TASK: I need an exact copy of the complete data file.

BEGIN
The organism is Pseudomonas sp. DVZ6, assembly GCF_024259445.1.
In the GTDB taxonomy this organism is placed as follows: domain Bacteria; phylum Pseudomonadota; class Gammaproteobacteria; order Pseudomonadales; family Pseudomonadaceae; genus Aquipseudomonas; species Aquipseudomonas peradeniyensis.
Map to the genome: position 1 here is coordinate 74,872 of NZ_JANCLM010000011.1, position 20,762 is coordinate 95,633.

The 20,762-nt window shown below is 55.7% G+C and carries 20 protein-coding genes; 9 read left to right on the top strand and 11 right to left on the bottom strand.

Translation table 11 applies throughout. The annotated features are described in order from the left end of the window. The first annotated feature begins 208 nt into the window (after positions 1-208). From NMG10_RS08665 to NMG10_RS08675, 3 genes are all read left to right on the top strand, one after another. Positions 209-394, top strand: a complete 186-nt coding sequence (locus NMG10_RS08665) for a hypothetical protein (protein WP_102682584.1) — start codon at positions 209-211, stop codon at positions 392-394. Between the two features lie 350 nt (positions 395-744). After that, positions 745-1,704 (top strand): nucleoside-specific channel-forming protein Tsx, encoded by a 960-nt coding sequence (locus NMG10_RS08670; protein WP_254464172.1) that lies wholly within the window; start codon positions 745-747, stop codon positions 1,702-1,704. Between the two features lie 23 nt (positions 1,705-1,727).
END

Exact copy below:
The organism is Pseudomonas sp. DVZ6, assembly GCF_024259445.1.
In the GTDB taxonomy this organism is placed as follows: domain Bacteria; phylum Pseudomonadota; class Gammaproteobacteria; order Pseudomonadales; family Pseudomonadaceae; genus Aquipseudomonas; species Aquipseudomonas peradeniyensis.
Map to the genome: position 1 here is coordinate 74,872 of NZ_JANCLM010000011.1, position 20,762 is coordinate 95,633.

The 20,762-nt window shown below is 55.7% G+C and carries 20 protein-coding genes; 9 read left to right on the top strand and 11 right to left on the bottom strand.

Translation table 11 applies throughout. The annotated features are described in order from the left end of the window. The first annotated feature begins 208 nt into the window (after positions 1-208). From NMG10_RS08665 to NMG10_RS08675, 3 genes are all read left to right on the top strand, one after another. Positions 209-394, top strand: a complete 186-nt coding sequence (locus NMG10_RS08665) for a hypothetical protein (protein WP_102682584.1) — start codon at positions 209-211, stop codon at positions 392-394. Between the two features lie 350 nt (positions 395-744). After that, positions 745-1,704 (top strand): nucleoside-specific channel-forming protein Tsx, encoded by a 960-nt coding sequence (locus NMG10_RS08670; protein WP_254464172.1) that lies wholly within the window; start codon positions 745-747, stop codon positions 1,702-1,704. Between the two features lie 23 nt (positions 1,705-1,727).